Premium Essay

Xacc 291

In: Business and Management

Submitted By kaiyah
Words 394
Pages 2
The term cash flows refer to the receipts and payment of cash. A financial statement that shows how changes in balance sheet accounts and income affect cash and cash equivalents is known as a statement of cash flow. Similar to an income statement, a cash flow statement records a company’s performance over a period of time. Consistently, companies will disclose the cash arising are generally required to prepare a statement of cash flow in their annual reports because it contains vital information for lenders and investors who primarily make informed and economic decisions about the companies. Generally during a company’s accounting period their cash flow is categorized and divided into three sections which are: cash flow from operations, financing and investing. The primary reasons these transactions are catergorized and divided is so investors will understand what the transactions are related to and how each section paints a vivid picture of how the company is doing from both a cash standpoint and overall health. The statement of cash flow is very important for companies that are required to prepare and present their financial statement in accordance to with international accounting standards and international financial reporting standards.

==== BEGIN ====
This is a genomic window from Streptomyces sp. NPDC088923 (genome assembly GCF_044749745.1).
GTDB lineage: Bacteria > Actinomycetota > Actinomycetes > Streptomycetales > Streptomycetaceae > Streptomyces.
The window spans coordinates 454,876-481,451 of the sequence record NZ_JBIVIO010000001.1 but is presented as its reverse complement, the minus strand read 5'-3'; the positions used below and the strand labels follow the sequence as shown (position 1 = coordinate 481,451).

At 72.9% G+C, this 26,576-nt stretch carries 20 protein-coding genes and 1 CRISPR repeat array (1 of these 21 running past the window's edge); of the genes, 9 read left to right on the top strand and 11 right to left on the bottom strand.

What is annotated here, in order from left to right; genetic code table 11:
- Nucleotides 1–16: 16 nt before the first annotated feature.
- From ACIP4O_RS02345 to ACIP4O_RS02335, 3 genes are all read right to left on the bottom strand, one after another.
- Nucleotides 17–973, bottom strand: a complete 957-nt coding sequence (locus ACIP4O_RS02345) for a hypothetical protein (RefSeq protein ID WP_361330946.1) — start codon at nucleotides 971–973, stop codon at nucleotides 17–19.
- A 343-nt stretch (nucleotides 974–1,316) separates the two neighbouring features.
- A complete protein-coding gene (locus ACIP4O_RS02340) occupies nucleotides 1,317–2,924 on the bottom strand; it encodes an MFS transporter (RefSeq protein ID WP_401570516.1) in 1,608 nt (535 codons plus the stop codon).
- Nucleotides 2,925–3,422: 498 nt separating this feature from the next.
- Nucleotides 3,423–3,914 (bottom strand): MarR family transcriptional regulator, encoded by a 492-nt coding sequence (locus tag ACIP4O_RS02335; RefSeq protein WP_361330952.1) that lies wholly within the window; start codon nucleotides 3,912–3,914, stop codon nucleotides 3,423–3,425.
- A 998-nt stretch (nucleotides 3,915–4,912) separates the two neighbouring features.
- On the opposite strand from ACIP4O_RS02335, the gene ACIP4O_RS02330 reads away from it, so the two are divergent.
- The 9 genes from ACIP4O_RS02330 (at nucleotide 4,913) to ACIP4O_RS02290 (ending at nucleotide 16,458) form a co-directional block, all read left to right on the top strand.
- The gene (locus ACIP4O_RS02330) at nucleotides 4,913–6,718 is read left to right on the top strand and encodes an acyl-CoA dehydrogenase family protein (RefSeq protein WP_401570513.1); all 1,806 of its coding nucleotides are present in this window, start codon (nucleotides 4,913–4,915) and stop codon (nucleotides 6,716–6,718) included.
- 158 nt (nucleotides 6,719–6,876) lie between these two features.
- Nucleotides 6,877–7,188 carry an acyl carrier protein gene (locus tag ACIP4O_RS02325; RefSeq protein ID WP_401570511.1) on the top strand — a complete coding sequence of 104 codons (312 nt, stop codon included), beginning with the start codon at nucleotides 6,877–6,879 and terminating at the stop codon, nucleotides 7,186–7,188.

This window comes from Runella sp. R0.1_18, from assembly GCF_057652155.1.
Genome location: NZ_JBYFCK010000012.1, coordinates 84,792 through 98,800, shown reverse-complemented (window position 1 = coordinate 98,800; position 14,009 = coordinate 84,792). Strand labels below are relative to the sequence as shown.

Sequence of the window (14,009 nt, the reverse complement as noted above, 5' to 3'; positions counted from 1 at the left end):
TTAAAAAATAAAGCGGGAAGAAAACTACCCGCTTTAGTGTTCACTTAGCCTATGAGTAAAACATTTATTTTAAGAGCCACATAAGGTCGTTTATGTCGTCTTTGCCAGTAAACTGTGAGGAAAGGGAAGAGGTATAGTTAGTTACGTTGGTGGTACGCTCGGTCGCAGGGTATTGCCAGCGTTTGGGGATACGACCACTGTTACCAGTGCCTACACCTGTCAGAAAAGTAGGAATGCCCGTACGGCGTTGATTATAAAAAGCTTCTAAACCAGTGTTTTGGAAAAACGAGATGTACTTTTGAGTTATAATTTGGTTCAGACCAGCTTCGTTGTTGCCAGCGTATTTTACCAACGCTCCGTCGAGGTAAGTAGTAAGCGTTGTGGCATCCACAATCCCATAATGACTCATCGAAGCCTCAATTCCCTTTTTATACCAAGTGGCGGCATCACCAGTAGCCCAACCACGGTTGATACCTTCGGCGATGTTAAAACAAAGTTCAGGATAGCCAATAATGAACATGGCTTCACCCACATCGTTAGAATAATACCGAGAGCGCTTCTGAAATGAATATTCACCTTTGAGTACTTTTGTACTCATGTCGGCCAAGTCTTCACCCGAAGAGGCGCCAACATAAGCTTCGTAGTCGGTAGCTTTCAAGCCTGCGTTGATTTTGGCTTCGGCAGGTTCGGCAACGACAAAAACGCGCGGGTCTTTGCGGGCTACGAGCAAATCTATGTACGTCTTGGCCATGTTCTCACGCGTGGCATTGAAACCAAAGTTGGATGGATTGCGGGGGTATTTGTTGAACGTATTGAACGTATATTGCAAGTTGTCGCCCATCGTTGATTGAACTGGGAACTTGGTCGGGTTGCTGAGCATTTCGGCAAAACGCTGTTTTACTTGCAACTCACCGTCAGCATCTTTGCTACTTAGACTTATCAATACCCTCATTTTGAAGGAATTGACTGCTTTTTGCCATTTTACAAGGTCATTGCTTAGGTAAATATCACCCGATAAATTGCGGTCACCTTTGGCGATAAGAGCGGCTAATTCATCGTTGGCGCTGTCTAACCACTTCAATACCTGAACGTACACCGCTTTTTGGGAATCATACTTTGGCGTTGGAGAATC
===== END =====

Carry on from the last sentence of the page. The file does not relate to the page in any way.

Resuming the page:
Cash flows from operating activities represent the cash collected from the primary revenue generating activities and will include all transactions from the operations of business. Operating activities are short term activities which only affect the current accounting period and are calculated by adjusting net income from the changes in current asset and liability accounts.

From investing activities, the cash flow consist of how much cash inflows and outflows from sale and purchases of long term assets. Another way to view this section is think of the company as investing in themselves. Investing cash flows are calculated…...

Similar Documents

Free Essay

Xacc Week 8 Assignment